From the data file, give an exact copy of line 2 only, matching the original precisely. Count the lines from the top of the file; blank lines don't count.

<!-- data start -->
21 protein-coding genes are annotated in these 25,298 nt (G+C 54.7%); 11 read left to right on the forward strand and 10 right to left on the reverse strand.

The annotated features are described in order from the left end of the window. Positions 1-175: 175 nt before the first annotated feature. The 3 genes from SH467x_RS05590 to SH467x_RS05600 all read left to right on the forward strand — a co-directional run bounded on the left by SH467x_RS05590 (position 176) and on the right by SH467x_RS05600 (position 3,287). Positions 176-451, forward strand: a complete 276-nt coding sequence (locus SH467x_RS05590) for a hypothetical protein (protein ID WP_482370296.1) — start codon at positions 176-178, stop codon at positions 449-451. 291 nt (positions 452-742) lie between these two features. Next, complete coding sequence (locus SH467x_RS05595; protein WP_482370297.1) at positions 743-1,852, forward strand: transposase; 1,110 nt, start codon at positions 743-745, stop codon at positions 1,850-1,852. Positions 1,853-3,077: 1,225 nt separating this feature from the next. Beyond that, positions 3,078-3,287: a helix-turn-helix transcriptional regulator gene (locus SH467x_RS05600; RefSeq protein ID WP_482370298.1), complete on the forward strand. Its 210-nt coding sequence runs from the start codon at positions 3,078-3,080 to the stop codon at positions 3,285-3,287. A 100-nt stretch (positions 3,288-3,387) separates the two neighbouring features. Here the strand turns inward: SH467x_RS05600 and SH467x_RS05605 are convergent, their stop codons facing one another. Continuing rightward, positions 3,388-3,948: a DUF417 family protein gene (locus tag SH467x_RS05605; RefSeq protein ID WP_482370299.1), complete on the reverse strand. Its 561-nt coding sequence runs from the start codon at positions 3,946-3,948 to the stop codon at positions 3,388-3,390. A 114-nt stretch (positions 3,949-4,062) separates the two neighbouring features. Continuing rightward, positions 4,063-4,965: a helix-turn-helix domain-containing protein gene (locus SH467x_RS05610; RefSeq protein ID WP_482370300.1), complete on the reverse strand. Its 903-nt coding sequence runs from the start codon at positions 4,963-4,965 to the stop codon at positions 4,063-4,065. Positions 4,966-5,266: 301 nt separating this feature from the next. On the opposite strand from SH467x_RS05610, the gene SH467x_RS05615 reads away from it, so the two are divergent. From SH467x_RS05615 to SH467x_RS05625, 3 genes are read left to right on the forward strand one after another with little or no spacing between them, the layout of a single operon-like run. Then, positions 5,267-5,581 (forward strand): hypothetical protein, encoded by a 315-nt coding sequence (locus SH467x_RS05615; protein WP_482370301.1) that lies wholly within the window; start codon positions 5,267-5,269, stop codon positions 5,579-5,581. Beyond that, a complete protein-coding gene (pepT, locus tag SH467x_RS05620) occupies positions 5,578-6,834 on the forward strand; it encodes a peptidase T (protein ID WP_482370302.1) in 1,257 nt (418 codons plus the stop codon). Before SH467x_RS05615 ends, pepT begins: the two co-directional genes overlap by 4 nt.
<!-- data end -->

The annotated features are described in order from the left end of the window. Positions 1-175: 175 nt before the first annotated feature. The 3 genes from SH467x_RS05590 to SH467x_RS05600 all read left to right on the forward strand — a co-directional run bounded on the left by SH467x_RS05590 (position 176) and on the right by SH467x_RS05600 (position 3,287). Positions 176-451, forward strand: a complete 276-nt coding sequence (locus SH467x_RS05590) for a hypothetical protein (protein ID WP_482370296.1) — start codon at positions 176-178, stop codon at positions 449-451. 291 nt (positions 452-742) lie between these two features. Next, complete coding sequence (locus SH467x_RS05595; protein WP_482370297.1) at positions 743-1,852, forward strand: transposase; 1,110 nt, start codon at positions 743-745, stop codon at positions 1,850-1,852. Positions 1,853-3,077: 1,225 nt separating this feature from the next. Beyond that, positions 3,078-3,287: a helix-turn-helix transcriptional regulator gene (locus SH467x_RS05600; RefSeq protein ID WP_482370298.1), complete on the forward strand. Its 210-nt coding sequence runs from the start codon at positions 3,078-3,080 to the stop codon at positions 3,285-3,287. A 100-nt stretch (positions 3,288-3,387) separates the two neighbouring features. Here the strand turns inward: SH467x_RS05600 and SH467x_RS05605 are convergent, their stop codons facing one another. Continuing rightward, positions 3,388-3,948: a DUF417 family protein gene (locus tag SH467x_RS05605; RefSeq protein ID WP_482370299.1), complete on the reverse strand. Its 561-nt coding sequence runs from the start codon at positions 3,946-3,948 to the stop codon at positions 3,388-3,390. A 114-nt stretch (positions 3,949-4,062) separates the two neighbouring features. Continuing rightward, positions 4,063-4,965: a helix-turn-helix domain-containing protein gene (locus SH467x_RS05610; RefSeq protein ID WP_482370300.1), complete on the reverse strand. Its 903-nt coding sequence runs from the start codon at positions 4,963-4,965 to the stop codon at positions 4,063-4,065. Positions 4,966-5,266: 301 nt separating this feature from the next. On the opposite strand from SH467x_RS05610, the gene SH467x_RS05615 reads away from it, so the two are divergent. From SH467x_RS05615 to SH467x_RS05625, 3 genes are read left to right on the forward strand one after another with little or no spacing between them, the layout of a single operon-like run. Then, positions 5,267-5,581 (forward strand): hypothetical protein, encoded by a 315-nt coding sequence (locus SH467x_RS05615; protein WP_482370301.1) that lies wholly within the window; start codon positions 5,267-5,269, stop codon positions 5,579-5,581. Beyond that, a complete protein-coding gene (pepT, locus tag SH467x_RS05620) occupies positions 5,578-6,834 on the forward strand; it encodes a peptidase T (protein ID WP_482370302.1) in 1,257 nt (418 codons plus the stop codon). Before SH467x_RS05615 ends, pepT begins: the two co-directional genes overlap by 4 nt.